Logging options for SSIS

There are several logging options available for SSIS packages, and it can be difficult to know which is the best one to use. Let’s take a closer look at the different SSIS logging options, and what they can do.

SQL Server log provider saves log events into the sysssislog table in the msdb database by default, or in a database which you specify. The table can then be shared between users who can access the database.

Text files log provider stores the same information as the SQL Server log provider into a text file. This could easily be emailed to another user, or imported to a database or Excel spreadsheet later.

XML files log provider allows you to save the information as an XML file, which can add portability to the log data across different platforms, and also allow easy reading which viewed in an XML viewer or certain web browsers.

SQL Server Profiler, when used in SSIS, provides the same information as the other log providers, but saves the log events as a trace file so that it can then be correlated with Performance Monitor. This is a great way to monitor performance issues and pinpoint drags on performance. (See this great article by Brad McGehee for more info)

Windows Event Log log provider stores event information in Windows Event Viewer, which can then be used by system administrators. I feel this method is a little tedious when it comes to analysis, but some might find it useful.

For performance related diagnostics, I would store the log events in a trace file, otherwise I’d stick with the sysssislog table.

However, the log provider that is best for you will of course depend on the situation and how the log information will be used.


Google Trends Results for BI Software Packages

Update: The popularity of Power BI has skyrocketed in the past few months. Tableau has also received attention, but much of it for the wrong reasons. This may be a sign that Power BI is an emerging competitor in the data visualisation field. (14th March, 2016)

In my quest to be an expert BI consultant, I’ve been given a fair bit of advice about BI software packages from a lot of very intelligent people. The three BI packages I hear the most about are Power BI, Qlikview, and Tableau.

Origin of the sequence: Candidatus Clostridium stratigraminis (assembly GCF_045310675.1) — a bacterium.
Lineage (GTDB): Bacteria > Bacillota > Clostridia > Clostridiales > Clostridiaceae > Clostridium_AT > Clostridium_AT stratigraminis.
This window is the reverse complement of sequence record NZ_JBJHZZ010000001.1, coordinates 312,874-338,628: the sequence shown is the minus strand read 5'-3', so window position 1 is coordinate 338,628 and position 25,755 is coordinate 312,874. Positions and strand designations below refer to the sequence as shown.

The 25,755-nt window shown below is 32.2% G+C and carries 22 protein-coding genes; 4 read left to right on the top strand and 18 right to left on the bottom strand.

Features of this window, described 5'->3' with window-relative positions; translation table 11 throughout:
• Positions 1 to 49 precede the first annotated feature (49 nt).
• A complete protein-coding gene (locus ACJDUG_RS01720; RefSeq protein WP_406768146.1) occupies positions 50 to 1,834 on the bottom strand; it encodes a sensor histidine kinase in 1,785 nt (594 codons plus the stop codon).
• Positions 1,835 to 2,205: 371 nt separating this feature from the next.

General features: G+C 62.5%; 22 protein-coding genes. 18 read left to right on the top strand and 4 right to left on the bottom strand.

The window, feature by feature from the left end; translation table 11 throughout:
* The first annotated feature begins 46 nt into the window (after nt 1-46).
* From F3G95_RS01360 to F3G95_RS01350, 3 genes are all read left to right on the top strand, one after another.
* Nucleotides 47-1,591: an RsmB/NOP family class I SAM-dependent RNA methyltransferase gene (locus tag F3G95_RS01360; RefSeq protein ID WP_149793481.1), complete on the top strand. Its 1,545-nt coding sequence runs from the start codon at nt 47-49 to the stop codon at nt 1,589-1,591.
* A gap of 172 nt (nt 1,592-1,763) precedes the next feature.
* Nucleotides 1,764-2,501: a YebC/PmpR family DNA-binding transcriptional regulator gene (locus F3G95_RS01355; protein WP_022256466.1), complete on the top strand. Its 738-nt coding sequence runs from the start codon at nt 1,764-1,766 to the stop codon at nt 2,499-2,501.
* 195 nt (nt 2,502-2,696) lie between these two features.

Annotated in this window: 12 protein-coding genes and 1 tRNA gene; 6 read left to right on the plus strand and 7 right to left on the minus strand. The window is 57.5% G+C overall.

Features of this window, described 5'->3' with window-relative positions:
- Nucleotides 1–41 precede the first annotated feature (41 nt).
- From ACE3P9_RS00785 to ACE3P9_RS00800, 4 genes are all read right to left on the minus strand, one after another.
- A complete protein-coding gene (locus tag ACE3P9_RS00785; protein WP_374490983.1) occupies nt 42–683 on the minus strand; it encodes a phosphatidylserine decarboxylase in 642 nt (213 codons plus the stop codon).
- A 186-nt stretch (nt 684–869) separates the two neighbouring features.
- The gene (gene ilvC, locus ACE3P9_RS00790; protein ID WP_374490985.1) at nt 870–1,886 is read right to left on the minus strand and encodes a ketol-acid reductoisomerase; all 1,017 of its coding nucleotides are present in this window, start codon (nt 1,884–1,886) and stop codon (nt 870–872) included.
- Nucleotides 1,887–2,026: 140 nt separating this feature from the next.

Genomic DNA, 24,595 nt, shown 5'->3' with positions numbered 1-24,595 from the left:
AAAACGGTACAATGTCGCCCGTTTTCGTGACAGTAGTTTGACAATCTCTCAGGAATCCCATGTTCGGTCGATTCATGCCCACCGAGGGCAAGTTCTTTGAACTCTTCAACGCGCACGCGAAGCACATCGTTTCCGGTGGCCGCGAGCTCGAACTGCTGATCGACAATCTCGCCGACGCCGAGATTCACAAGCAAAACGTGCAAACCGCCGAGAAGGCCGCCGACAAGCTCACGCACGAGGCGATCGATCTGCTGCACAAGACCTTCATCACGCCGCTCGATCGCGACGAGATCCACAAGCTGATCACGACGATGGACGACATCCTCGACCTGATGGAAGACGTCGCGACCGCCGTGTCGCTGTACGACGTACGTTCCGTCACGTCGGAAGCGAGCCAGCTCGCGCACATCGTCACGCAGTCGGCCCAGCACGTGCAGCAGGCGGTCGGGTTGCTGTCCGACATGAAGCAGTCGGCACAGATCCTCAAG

So, which one is the most popular? I did a quick search on Google Trends which gave the following result:

Google Trends snapshot

You can see the results of my search here, which may be a little misleading at first glance.

The results don’t seem to accurately reflect demand of those skills within the Australian jobs market.

A quick search on Seek reveals national job numbers as follows:
Tableau 240 jobs
Qlikview 104 jobs
Power BI 15 jobs

It appears as that Tableau skills are in very high demand, and while demand for Qlikview skills is high, demand for Power BI skills is close to nothing.

Alright, so my quick analysis leaves a couple questions unanswered:

Why is there such low demand for Power BI when so many people have been raving about it? Is it because it is a fairly new product?

Why are the Seek results so different to what is indicated by Google Trends?

Is the demand simply the same for all, yet there is a surplus of Power BI professionals and a shortage of Tableau professionals?

And more importantly, how has the demand for skills in all three packages changed over time? This is what is not clearly answered by my Google Trends search.

It would be great to have more data on this, but even all the data in the world is only as useful as the questions you ask it.

Thanks for reading.

(Results current as of 4th Sept, 2015)